For years, the court refused cases that could bring some potential clarity on this point – cases involving businesses seeking not to service same-sex weddings. The one case it did take, Masterpiece Cakeshop v. Colorado Civil Rights Commission, left the most important questions undecided.
Recently, however, the court added a religious liberty case to next year’s docket. This case concerns a website design company wishing not to provide its services for same-sex weddings. It signals that the court might now begin to give some judicial definition to the thorny questions that remain shrouded in Obergefell’s shadow.
In particular, the court will tackle how religious liberty relates to free speech. Taking up this issue may seem odd. The Constitution already contains religious provisions to address claims such as this one, namely, the Free Exercise and Establishment Clauses. Why turn, then, to the Free Speech Clause, which says nothing specifically about religion?
The court turned to this question because litigants have been doing so. Litigants have done so because the courts have afforded much greater protection to free speech claims than to free exercise ones. While recent decisions show some signs of closing that gap, overall, free speech claims do much better in court than claims involving religious liberty.
At the same time, whether the litigants communicate views about the mid-terms or the veracity of the Bible, speech is speech. Moreover, cases such as the one the court just took focus on what exactly speech is.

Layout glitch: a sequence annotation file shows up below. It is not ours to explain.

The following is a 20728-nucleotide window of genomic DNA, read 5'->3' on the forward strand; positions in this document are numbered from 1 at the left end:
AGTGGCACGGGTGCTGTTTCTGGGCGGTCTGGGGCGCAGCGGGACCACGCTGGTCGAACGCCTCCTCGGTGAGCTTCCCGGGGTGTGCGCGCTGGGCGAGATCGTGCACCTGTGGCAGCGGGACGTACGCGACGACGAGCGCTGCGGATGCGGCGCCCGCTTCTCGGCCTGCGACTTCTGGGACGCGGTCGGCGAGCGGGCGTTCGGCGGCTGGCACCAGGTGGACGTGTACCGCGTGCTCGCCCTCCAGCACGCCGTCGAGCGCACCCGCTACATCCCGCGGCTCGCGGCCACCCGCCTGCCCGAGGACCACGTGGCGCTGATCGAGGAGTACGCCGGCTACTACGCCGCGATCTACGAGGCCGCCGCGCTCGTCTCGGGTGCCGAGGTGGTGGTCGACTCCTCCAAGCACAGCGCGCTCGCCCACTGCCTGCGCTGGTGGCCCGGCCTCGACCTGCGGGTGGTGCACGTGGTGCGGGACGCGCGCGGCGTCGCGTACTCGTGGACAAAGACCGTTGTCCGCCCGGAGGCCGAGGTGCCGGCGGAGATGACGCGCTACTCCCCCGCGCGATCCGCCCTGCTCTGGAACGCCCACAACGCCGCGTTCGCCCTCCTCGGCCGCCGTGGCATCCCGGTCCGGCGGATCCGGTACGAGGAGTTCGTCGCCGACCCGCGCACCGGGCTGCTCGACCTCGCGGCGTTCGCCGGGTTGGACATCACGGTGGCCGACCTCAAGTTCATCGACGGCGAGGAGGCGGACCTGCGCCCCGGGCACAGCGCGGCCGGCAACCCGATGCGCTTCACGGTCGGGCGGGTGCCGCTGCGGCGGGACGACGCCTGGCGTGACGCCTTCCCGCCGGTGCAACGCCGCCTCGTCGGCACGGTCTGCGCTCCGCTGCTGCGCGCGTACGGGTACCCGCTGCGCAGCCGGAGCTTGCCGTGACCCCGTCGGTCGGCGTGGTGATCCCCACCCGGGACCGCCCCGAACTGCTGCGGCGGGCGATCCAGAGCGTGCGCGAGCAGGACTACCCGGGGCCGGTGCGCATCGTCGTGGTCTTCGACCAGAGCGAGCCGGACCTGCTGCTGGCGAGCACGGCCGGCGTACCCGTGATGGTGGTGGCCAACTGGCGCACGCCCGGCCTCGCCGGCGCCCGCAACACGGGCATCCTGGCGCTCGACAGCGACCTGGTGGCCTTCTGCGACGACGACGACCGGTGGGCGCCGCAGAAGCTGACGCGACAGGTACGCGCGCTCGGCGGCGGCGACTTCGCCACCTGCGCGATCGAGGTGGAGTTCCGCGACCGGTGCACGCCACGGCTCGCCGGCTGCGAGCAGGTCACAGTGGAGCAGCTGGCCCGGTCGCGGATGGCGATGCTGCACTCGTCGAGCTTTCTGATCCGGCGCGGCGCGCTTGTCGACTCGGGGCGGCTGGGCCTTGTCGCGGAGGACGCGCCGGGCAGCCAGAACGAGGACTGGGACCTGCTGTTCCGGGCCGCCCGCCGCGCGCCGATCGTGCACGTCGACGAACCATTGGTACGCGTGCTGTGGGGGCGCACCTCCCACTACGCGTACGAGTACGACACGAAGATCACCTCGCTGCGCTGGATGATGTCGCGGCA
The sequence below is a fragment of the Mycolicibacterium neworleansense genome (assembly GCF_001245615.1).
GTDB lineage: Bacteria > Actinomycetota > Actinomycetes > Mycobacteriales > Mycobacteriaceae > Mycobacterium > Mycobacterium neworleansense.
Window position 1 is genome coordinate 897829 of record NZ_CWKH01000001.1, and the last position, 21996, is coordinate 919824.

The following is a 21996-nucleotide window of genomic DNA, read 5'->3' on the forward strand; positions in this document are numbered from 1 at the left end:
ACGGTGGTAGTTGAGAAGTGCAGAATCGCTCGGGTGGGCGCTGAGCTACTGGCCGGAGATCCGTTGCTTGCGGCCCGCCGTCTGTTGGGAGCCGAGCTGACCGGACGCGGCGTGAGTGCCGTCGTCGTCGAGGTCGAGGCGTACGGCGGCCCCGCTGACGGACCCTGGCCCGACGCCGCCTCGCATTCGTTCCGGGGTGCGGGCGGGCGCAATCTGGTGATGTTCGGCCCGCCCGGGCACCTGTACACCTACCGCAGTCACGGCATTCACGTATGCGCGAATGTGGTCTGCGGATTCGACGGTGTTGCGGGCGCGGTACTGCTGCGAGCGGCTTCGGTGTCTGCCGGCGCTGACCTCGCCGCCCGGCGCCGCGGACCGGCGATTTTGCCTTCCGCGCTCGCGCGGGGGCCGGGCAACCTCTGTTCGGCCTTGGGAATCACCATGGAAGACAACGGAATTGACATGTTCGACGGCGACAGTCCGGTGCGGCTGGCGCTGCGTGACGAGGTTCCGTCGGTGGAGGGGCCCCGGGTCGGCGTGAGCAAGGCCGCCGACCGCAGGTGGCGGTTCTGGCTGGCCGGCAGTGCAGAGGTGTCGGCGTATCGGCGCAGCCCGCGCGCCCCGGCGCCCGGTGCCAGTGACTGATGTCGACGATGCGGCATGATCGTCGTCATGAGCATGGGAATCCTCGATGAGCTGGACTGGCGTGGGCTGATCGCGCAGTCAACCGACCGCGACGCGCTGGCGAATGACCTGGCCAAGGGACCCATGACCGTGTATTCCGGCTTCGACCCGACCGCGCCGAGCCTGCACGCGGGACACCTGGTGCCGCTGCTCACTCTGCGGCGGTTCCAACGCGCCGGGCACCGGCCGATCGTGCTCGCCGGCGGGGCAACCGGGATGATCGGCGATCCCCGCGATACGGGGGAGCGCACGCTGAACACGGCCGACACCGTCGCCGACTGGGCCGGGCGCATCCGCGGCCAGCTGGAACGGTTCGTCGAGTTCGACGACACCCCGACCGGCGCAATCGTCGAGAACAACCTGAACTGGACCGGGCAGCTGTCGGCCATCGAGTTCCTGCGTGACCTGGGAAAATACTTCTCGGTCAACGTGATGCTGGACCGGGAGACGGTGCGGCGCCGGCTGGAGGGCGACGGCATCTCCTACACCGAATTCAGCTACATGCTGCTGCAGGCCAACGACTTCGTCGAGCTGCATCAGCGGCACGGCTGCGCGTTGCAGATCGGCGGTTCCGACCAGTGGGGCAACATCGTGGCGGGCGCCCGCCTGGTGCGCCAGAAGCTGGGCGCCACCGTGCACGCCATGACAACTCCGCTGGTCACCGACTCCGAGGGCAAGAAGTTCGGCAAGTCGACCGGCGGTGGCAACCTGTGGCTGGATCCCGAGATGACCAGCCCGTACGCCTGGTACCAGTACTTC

That statement, again, may seem silly, the ravings of someone who has lost common sense. Speech concerns the spoken word, uttered to communicate. We may add the written word here, too, just to be careful and fill in our definition. All other actions a person takes are not speech.
Yet, the Supreme Court long ago said that the Free Speech Clause protected more than speaking or writing words. Persons communicate opinions through a variety of gestures. We wear bands or ribbons, fly flags or burn them, all to communicate political, social, and religious opinions.
Where, then, do we draw the line between “expressive action” and simple actions? This point has haunted other cases the court has refused to take, such as whether taking photographs at a wedding expressed approval of that wedding. In Masterpiece Cakeshop, the court passed on deciding whether baking a cake for a wedding also celebrated that ceremony.
The court hopefully will begin to address some, if not all, of these issues when they hear the new case.
We as a political community need to do so as well. We need to make sure we draw clear lines between religious liberty and the rights of gay persons; otherwise, these rights will be at stake. We must adequately show how far religious claims can extend to free speech; otherwise, how we read the Constitution will be at stake. And we must establish a clear distinction between speech and action, lest we turn every deed into expression and, consequently, every action into a political or social statement.
The Supreme Court should seek to clarify these issues. Nothing less than liberty is at stake.
Adam Carrington is an associate professor of politics at Hillsdale College.